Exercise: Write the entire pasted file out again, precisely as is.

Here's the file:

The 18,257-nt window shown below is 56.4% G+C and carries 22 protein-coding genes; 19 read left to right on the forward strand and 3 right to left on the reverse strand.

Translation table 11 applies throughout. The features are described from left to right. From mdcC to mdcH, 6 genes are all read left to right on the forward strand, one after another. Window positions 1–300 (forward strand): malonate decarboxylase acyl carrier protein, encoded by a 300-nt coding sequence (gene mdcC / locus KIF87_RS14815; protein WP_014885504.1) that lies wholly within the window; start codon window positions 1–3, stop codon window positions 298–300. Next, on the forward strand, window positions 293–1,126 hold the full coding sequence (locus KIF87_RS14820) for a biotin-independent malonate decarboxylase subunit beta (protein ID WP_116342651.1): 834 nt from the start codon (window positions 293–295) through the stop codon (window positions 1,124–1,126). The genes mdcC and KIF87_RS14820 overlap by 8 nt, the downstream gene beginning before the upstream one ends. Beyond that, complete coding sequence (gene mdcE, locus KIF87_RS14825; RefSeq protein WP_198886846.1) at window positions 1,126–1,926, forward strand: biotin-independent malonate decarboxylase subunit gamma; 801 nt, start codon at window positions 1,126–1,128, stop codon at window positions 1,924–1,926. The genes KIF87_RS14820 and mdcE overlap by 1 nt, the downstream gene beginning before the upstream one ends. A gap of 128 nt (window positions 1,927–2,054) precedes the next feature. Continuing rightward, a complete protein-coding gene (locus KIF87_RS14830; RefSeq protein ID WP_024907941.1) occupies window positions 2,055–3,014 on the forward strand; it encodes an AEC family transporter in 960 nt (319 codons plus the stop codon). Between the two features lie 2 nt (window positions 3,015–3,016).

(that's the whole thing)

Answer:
The 18,257-nt window shown below is 56.4% G+C and carries 22 protein-coding genes; 19 read left to right on the forward strand and 3 right to left on the reverse strand.

Translation table 11 applies throughout. The features are described from left to right. From mdcC to mdcH, 6 genes are all read left to right on the forward strand, one after another. Window positions 1–300 (forward strand): malonate decarboxylase acyl carrier protein, encoded by a 300-nt coding sequence (gene mdcC / locus KIF87_RS14815; protein WP_014885504.1) that lies wholly within the window; start codon window positions 1–3, stop codon window positions 298–300. Next, on the forward strand, window positions 293–1,126 hold the full coding sequence (locus KIF87_RS14820) for a biotin-independent malonate decarboxylase subunit beta (protein ID WP_116342651.1): 834 nt from the start codon (window positions 293–295) through the stop codon (window positions 1,124–1,126). The genes mdcC and KIF87_RS14820 overlap by 8 nt, the downstream gene beginning before the upstream one ends. Beyond that, complete coding sequence (gene mdcE, locus KIF87_RS14825; RefSeq protein WP_198886846.1) at window positions 1,126–1,926, forward strand: biotin-independent malonate decarboxylase subunit gamma; 801 nt, start codon at window positions 1,126–1,128, stop codon at window positions 1,924–1,926. The genes KIF87_RS14820 and mdcE overlap by 1 nt, the downstream gene beginning before the upstream one ends. A gap of 128 nt (window positions 1,927–2,054) precedes the next feature. Continuing rightward, a complete protein-coding gene (locus KIF87_RS14830; RefSeq protein ID WP_024907941.1) occupies window positions 2,055–3,014 on the forward strand; it encodes an AEC family transporter in 960 nt (319 codons plus the stop codon). Between the two features lie 2 nt (window positions 3,015–3,016).